CDO Authorities and Responsibilities Outlined in OMB Memo to Implement the Evidence Act
Published: July 17, 2019
In part 1 of its instructions to agencies in implementing the Foundations for Evidence-Based Policymaking Act, OMB includes guidance that describes CDO authorities and responsibilities.
Passed in January 2019, the Foundations for Evidence-Based Policymaking Act of 2017 (herein, the Evidence Act) requires agencies to identify and build a plan around questions related to programs and missions to be supported by data. Within the Evidence Act, the Open Government Data Act requires transparent data sets be published and a Chief Data Officer (CDO) designated at each agency.
In response, OMB issued a memo to agencies describing how to implement the law’s requirements, proclaiming the Evidence Act as a “new paradigm by calling on agencies to significantly rethink how they currently plan and organize evidence building, data management, and data access functions to ensure an integrated and direct connection to data and evidence needs.”
The memo covers the first of four phases identified by OMB in implementing the legislation:
- Phase 1: Learning Agendas, Personnel, and Planning (to be completed by July 13, 2019)
- Phase 2: Open Data Access and Management (completed by July 13, 2019)
- Phase 3: Data Access for Statistical Purposes (July 13, 2019 through January 14, 2020)
- Phase 4: Program Evaluation (completed at the Evidence Act’s one year mark)
The memo proceeds to provide detail on each of the three areas within phase one:
Agencies are required to identify and set priorities for evidence building through constructed learning agendas. In consultation with stakeholders, agencies will seek questions that, when answered, will have the biggest impact on agency functions and performance.
Chief Data Officers
Highlighting the importance of a CDO, the memo states CDOs “enable data driven decision-making in a variety of ways, from providing and leveraging centralized agency analytics capacity to creating tools and platforms that enable self-service across their agencies and for the public.”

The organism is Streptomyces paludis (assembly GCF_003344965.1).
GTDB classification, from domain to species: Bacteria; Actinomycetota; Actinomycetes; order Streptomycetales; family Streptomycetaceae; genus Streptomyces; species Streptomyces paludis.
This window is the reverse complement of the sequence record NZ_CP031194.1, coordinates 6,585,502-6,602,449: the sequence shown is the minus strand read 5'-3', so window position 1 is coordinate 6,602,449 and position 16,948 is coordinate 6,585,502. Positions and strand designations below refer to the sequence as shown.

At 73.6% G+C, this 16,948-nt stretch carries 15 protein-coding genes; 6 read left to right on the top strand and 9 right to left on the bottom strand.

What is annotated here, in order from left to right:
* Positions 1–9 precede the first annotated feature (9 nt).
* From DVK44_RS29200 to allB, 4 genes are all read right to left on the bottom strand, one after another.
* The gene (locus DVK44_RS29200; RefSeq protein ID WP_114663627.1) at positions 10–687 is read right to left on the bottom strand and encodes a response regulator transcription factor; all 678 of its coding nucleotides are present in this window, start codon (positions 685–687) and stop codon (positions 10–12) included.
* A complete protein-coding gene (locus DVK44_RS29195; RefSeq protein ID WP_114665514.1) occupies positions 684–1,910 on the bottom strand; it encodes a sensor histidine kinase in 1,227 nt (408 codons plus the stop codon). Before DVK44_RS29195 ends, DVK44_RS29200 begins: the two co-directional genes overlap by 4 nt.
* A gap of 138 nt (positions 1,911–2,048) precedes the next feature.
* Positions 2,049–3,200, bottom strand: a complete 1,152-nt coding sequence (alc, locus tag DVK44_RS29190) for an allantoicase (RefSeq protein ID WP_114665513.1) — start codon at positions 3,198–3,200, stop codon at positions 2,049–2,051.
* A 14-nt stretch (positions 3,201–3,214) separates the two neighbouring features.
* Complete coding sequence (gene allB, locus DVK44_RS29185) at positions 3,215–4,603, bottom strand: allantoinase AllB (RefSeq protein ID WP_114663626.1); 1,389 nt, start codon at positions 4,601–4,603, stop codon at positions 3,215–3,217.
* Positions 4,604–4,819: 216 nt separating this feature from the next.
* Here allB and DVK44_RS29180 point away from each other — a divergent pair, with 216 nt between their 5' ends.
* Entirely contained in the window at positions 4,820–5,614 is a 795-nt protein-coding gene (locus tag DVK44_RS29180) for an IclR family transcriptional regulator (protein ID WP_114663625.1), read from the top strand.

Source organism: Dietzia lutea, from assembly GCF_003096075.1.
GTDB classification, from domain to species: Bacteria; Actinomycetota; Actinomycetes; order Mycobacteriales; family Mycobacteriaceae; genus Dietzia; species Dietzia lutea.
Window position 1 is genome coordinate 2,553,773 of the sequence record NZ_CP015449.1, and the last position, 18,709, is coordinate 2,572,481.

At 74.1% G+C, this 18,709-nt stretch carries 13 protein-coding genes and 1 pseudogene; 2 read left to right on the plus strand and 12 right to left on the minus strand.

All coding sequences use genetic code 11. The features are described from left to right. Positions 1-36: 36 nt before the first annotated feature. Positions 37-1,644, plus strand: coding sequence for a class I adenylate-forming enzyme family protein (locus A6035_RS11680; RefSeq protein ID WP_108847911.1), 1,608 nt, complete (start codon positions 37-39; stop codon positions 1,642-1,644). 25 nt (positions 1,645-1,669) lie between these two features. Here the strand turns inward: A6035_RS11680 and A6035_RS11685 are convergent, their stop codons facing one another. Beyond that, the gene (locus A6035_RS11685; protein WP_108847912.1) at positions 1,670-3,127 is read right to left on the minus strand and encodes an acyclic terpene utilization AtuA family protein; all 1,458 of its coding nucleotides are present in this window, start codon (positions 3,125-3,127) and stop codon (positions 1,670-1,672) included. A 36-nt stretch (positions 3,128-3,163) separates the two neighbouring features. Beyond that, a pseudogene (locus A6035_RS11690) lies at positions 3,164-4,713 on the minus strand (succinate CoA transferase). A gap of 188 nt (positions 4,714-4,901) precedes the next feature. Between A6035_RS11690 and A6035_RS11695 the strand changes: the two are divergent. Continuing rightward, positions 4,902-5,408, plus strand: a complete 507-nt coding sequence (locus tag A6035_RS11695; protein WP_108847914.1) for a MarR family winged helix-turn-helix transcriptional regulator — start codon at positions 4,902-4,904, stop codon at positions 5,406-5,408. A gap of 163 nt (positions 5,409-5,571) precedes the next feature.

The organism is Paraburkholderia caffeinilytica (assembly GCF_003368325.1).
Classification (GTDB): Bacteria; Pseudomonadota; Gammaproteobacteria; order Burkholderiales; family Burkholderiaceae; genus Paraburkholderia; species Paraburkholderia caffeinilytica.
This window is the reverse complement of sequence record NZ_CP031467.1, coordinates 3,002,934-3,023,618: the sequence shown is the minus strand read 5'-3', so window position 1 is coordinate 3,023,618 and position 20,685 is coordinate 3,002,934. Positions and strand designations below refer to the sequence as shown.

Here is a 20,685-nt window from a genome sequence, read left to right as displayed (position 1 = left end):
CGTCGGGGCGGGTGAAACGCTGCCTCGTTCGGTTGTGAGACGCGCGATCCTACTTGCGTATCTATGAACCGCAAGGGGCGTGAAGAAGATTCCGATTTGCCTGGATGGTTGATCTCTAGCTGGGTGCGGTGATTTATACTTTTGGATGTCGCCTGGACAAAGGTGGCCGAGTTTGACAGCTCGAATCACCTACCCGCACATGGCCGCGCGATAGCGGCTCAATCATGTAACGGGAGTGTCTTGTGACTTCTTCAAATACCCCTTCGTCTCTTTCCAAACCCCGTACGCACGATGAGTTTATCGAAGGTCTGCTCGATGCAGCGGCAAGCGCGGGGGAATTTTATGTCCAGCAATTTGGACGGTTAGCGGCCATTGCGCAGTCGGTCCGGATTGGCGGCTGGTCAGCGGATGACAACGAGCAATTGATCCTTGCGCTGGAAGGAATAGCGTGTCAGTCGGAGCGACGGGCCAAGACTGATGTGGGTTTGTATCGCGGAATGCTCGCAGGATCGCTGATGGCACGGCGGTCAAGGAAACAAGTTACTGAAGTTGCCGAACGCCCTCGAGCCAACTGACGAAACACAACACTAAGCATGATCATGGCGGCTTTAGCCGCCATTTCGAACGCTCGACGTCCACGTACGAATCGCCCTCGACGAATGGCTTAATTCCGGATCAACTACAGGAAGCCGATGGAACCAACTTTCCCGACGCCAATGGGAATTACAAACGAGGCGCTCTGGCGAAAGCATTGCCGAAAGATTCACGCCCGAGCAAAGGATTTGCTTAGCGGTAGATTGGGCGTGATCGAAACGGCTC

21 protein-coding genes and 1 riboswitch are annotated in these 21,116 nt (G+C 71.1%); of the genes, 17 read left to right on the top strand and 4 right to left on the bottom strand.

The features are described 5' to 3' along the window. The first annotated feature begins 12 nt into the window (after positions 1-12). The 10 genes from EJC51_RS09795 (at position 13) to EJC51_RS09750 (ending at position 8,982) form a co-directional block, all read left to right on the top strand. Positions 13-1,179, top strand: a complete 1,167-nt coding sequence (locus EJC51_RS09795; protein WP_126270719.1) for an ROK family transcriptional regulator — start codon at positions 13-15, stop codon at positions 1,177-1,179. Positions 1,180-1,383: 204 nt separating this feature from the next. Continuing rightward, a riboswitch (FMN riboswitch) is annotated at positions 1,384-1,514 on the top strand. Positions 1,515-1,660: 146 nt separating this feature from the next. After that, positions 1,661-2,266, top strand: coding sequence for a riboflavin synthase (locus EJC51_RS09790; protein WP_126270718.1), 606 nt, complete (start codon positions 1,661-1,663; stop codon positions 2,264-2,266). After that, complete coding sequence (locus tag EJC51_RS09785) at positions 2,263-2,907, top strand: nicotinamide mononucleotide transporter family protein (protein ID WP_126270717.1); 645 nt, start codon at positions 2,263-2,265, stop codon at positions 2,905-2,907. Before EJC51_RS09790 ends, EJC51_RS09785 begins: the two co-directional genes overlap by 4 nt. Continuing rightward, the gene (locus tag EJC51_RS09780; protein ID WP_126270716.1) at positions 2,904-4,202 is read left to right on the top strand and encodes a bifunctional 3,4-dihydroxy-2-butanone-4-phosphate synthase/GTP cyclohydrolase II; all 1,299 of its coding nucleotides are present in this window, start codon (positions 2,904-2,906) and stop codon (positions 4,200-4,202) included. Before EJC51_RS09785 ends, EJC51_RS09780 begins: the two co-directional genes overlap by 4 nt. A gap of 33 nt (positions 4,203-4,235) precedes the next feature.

The Evidence Act does not require the CDO position to be within any particular organization within an agency or report to any particular official. Nonetheless, the memo strongly proclaims that CDO’s shall serve in a central leadership position within an agency with “visibility into relevant agency operations, and be positioned highly enough to regularly engage with other agency leadership, including the head of the agency.”
Authority and responsibilities of the CDO are centered on data governance and lifecycle data management. Governance responsibilities range from supporting the agency’s learning agenda to coordination of data access and management activities, and engaging agency employees, the public and contractors in collaborative approaches in using public data assets. Moreover, the CDO is to work with the CIO and review the impact of the agency’s infrastructure on data asset accessibilities and work to improve and reduce any barriers to accessibility.
Lifecycle data management responsibilities include ensuring the agency follows data management best practices, and carrying out information resources management planning, as well as developing the agency’s open data plan.
In addition to the CDO, newly designated positions by the Evidence Act include an Evaluation Officer and Statistical Official. The Evaluation Officer will preside over the review of the learning agenda’s activities while the Statistical Official will advise on statistical policy, techniques and procedures. These new positions were required to be in place at each CFO-Act agency by July 13, 2019 and names submitted to OMB no later than August 2, 2019.
The CDO, Evaluation Officer and Statistical Official must also come together to form a Data Government Body, in addition to other senior officials from program areas, no later than September 30, 2019. According to the memo, the purpose of the body is to “set and enforce priorities for managing data as a strategic asset to support the agency in meeting its mission and, importantly, answering the priority questions laid out in the agency Learning Agenda.”
Each of the three positions is also required to participate in government-wide councils as a forum to exchange information and ideas among other agencies. Most notably, the Chief Data Officer Council will “establish government-wide best practices for the use, protection, dissemination, and generation of data; promote and encourage data sharing agreements between agencies; identify ways in which agencies can improve upon the production of evidence for use in policymaking; consult with the public and engage with private users of Government data and other stakeholders on how to improve access to data assets of the Federal Government; and identify and evaluate new technology solutions for improving the collection and use of data.”
The memo wraps up with requiring agencies to create plans that promote better use and management of data, including an annual evaluation plan, annual performance plan and capacity assessment. Additionally, agencies must develop open data plans to describe efforts in making government data open to the public.